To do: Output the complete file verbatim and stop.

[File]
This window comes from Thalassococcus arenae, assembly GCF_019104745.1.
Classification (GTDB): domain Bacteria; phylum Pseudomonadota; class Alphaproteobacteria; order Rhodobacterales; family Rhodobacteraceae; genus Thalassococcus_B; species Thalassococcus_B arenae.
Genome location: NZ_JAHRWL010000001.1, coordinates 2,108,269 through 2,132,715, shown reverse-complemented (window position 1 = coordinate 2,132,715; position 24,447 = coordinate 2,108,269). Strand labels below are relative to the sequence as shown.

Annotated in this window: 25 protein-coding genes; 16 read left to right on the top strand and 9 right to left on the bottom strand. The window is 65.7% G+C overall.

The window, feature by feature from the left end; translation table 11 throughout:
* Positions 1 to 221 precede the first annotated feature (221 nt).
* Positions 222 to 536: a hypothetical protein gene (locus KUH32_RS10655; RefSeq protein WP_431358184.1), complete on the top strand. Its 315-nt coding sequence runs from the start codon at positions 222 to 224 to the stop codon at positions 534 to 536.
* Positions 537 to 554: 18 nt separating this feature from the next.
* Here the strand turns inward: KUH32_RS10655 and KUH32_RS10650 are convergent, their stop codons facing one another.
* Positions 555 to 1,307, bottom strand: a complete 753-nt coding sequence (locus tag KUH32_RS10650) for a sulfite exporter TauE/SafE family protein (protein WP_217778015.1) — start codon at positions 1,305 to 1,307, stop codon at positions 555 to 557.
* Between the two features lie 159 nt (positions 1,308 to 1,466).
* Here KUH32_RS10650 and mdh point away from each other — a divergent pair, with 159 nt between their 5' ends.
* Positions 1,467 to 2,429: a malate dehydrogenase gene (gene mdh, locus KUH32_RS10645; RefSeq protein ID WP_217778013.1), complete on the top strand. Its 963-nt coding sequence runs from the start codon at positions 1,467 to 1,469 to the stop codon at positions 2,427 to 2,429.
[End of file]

This window comes from Thalassococcus arenae, assembly GCF_019104745.1.
Classification (GTDB): domain Bacteria; phylum Pseudomonadota; class Alphaproteobacteria; order Rhodobacterales; family Rhodobacteraceae; genus Thalassococcus_B; species Thalassococcus_B arenae.
Genome location: NZ_JAHRWL010000001.1, coordinates 2,108,269 through 2,132,715, shown reverse-complemented (window position 1 = coordinate 2,132,715; position 24,447 = coordinate 2,108,269). Strand labels below are relative to the sequence as shown.

Annotated in this window: 25 protein-coding genes; 16 read left to right on the top strand and 9 right to left on the bottom strand. The window is 65.7% G+C overall.

The window, feature by feature from the left end; translation table 11 throughout:
* Positions 1 to 221 precede the first annotated feature (221 nt).
* Positions 222 to 536: a hypothetical protein gene (locus KUH32_RS10655; RefSeq protein WP_431358184.1), complete on the top strand. Its 315-nt coding sequence runs from the start codon at positions 222 to 224 to the stop codon at positions 534 to 536.
* Positions 537 to 554: 18 nt separating this feature from the next.
* Here the strand turns inward: KUH32_RS10655 and KUH32_RS10650 are convergent, their stop codons facing one another.
* Positions 555 to 1,307, bottom strand: a complete 753-nt coding sequence (locus tag KUH32_RS10650) for a sulfite exporter TauE/SafE family protein (protein WP_217778015.1) — start codon at positions 1,305 to 1,307, stop codon at positions 555 to 557.
* Between the two features lie 159 nt (positions 1,308 to 1,466).
* Here KUH32_RS10650 and mdh point away from each other — a divergent pair, with 159 nt between their 5' ends.
* Positions 1,467 to 2,429: a malate dehydrogenase gene (gene mdh, locus KUH32_RS10645; RefSeq protein ID WP_217778013.1), complete on the top strand. Its 963-nt coding sequence runs from the start codon at positions 1,467 to 1,469 to the stop codon at positions 2,427 to 2,429.